I didn't think I'd ever officially talk about it anywhere on my blog, but it really peeves me that most people buy into this stupid borderline scam.
Yeah, pretty hard accusation against what is a huge bulk of artists who make a living through online means. Most artists, especially furry artists, turn to this method of quick cash to get their rent paid off on time. Artists make a quick buck, and their followers get what they came for. So, what's the harm right?
Let me try to relate this to something happening now, like the rise of web 3.0. NFTs.
I don't really care about the discussion around environmental damage more than I am invested in how tangible or sentimental NFTs and art are in general. I feel as though regular people who aren't enticed by immense price tags or the appeal of Sonic art are the first to recognize what makes NFTs and adoptables ridiculous in the first place by asking this: why would you buy this piece of artwork? If it really is about the art, what sort of sentimental value drew you to buy this piece of artwork? Mind you, who is anyone to judge what you put your next paycheck on.
Most people are incentivized to buy art from artists for all sorts of sentimental ground; you can get art of your beloved family dog, or get a piece of work done for an existing original character. These are some valid ways for artists to make money that I have no opposition to, seriously.
Adoptables just simply aren't created for a specific person, they're usually just bundles of color swap doggies whose color wheels were about as well-picked as throwing darts at a target blindfolded. Adoptables seem to encourage alot of vapid unoriginality for a mere hundred just because all the popular artists do it, and I say that's insulting to my intelligence.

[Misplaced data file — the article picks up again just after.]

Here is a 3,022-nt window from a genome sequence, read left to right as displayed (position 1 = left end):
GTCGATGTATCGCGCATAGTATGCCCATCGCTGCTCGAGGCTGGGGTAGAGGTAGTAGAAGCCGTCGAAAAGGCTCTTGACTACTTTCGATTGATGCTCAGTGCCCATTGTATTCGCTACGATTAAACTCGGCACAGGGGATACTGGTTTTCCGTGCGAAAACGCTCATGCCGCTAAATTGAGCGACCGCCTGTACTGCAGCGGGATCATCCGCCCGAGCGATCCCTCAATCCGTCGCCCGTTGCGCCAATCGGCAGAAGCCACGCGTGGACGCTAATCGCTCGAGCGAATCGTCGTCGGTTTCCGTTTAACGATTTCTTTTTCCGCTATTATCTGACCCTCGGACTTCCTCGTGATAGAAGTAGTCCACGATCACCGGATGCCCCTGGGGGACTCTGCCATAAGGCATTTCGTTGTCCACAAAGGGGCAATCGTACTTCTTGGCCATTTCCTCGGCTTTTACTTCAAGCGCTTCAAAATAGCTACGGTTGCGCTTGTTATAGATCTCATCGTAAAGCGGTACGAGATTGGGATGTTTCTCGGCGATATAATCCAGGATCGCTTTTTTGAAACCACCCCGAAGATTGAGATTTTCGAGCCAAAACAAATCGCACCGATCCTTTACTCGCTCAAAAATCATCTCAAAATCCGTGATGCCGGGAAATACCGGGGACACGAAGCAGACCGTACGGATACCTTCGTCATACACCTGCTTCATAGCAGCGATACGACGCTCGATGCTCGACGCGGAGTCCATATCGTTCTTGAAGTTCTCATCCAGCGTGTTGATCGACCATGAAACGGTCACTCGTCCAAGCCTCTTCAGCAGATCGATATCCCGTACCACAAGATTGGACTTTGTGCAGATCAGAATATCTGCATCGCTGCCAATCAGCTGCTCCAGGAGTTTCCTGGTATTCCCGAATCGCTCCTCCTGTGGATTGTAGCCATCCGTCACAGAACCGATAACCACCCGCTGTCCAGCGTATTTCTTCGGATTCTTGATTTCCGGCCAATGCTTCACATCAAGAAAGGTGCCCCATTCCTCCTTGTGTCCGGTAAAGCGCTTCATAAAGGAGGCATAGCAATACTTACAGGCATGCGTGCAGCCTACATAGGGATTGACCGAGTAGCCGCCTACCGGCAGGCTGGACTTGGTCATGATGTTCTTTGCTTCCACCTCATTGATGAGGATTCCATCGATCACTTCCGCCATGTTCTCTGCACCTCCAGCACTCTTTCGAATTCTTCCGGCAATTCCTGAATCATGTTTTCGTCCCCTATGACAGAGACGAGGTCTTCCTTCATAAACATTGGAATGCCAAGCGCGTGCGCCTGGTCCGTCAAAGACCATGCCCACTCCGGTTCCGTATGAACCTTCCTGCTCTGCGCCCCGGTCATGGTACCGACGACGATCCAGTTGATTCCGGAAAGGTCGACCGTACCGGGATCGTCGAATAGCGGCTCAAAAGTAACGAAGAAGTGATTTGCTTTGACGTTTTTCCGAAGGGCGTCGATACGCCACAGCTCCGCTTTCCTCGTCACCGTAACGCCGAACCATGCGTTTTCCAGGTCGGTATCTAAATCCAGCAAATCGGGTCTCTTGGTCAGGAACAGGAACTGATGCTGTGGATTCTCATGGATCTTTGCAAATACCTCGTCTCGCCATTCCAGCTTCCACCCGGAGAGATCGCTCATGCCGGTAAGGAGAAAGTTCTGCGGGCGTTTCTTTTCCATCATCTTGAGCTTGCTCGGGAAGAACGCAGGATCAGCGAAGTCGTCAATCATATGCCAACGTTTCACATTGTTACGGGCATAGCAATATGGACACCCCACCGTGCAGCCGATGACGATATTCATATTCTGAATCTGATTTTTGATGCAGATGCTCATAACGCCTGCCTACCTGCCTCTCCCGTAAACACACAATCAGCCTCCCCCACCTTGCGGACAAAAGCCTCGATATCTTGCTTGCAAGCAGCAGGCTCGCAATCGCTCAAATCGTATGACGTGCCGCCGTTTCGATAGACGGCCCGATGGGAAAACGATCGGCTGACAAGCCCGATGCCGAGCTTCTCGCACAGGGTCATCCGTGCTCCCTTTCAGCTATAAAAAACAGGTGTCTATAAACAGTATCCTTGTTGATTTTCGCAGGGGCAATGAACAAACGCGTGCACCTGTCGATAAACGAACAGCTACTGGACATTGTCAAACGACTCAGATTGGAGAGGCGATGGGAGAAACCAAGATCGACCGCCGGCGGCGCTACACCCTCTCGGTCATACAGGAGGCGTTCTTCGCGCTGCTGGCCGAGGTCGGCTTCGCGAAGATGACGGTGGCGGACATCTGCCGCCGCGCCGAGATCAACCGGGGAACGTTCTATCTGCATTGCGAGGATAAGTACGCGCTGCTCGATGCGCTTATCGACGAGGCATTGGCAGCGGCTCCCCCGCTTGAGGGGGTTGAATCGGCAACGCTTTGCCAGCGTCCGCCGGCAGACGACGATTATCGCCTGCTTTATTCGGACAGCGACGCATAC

Something else that gets me is how value is synonymous if "the art just looks nice" and not the actual blueprint of the character's design.
Some artist TOS's state that any rules broken can result in the buyer's right to a design being taken away. So ermm... I guess its not even really your character, it would still be the artist's character because they drew it first. How lame would it be to finally claim artistic liberties to a character print which they can take away at any time. They would technically still be able to even sell it again without your knowledge if they hardblocked you for breaking their conditions. What's stopping someone from just basing a new character off of an adoptable design? At that point I'd just make my own characters to avoid the legal ties of adoptables. That's the fun part of making characters anyway, right?
Artists, please just offer commissions. Please.
Related Anon Response
Below is a copy-paste of an e-mail from a reader who pretty much just parrots what I said. They sent it around May and I didn't know how to respond, so in exchange I'll feature it. I think calling adoptables a "status symbol" is on point, plus I like how it rolls off the tongue:
Hey there! I wanted to send some appreciation for your adoptables blog post as it is a topic I rarely see getting called out. I feel like digital art has been an absolute hell hole where artists are pushed in potentially lucrative communities where collecting OCs is the status sysmbol.
I've been pretty active on a site about a closed species which is a bonkers concept as that if you ask me. I mostly stick around because it has turned into more of a pet site, yet adoptables and MYO slots are what keeps the thing running. Adoptables go for hundreds of dollars over there. While you get to customize those adoptables and give them more flesh and more of a purpose, a majority of those artworks just sits there with its price tag on display. Imagine an incredibly detailed sea monster with uniquely defined features, incredible water details, everything put together in an amazing way by the owner of the site. Here this little trophy sits with a price tag of over 500$ for over a year with the only thing added to it being the name Bubbles.
Especially when you think about the personal concerns people might get with NFTs, users find themselves questioning whether they should get in on the trend. Should I buy an adoptable because it's what everyone goes for? Do I get it as trade fodder or does it just look nice? Can I make a profit when I don't want it anymore? Is it even mine and what should I even do with it? It's disheartening to see the similarities to Web3.0 schemes especially for kids who are just coming into furry fandoms while exploring the internet. It paints digital artists as money makers while most people just want to express themselves. From the very first day I found toyhouse to be the most toxic place for digital artists to set foot in. We honestly should have stuck to free mini pixel adoptables, lol.
If you want your letters featured or removed, anonymous or onymous, let me know.